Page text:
There is a fine art to making an excellent bad movie. The kind of movie that never gets a lot of mainstream play but is fodder for young film nerds (like myself) surfing late-night channels looking for some new shock to discover. The Chamber of Terror wants to be one of those films, and it doubles down on most of its reasoning for doing so. The problem is that you can’t make a good bad movie on purpose, which is what these filmmakers must have been trying to do.
I won’t recap the entire plot for you, but suffice to say that there is a burly, angry man with a machete who is hunting down gangsters responsible for his daughter’s death. He gets himself caught and taken to the local mob’s torture chamber, The Chamber of Terror. It is a perfectly nondescript building on the outside, but inside are 1001 devices for the torturous.
It is, of course, part of his plan to get caught, but then something else happens, and it’s… something, anyway. In the meantime, the characters all talk in overlong obsequious exposition filled sentences while simultaneously delivering over the top, stagey performances, none of which work.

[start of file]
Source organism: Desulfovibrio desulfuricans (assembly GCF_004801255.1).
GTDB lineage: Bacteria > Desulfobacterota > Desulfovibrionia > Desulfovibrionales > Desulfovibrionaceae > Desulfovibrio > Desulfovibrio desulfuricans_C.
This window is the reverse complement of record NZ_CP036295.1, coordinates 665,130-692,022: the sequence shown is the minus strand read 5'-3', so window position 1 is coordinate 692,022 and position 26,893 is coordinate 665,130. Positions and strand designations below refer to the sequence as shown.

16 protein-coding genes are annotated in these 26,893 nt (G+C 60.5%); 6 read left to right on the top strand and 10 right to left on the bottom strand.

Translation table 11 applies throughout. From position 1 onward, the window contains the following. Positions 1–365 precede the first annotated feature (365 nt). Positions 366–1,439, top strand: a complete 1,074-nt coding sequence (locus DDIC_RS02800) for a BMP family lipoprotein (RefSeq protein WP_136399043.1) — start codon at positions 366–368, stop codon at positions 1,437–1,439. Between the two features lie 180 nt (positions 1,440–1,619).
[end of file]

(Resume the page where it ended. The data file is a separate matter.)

It’s a shame, too, because the filmmakers definitely had a genre in mind and did seem to go for it. I had hoped that this would be something to enjoy unironically, but there are very few redeeming qualities. It feels like everything in The Chamber of Terror was designed to scare me when I was a kid, and not now in my middle age, but it is at no point scary, and most of the jokes fall completely flat.
It turns out that if you want to make a movie so bad that it’s good, it actually has to come from a sincere attempt to make a good movie that fails. You have to approach the material with authenticity and empathy. If you set out to make a movie so bad that it’s good, you will almost certainly end up with something that only die-hard schlock lovers are going to enjoy.
The Chamber of Terror is playing at Toronto’s Royal Cinema as part of the 2021 Blood in the Snow Film Festival.
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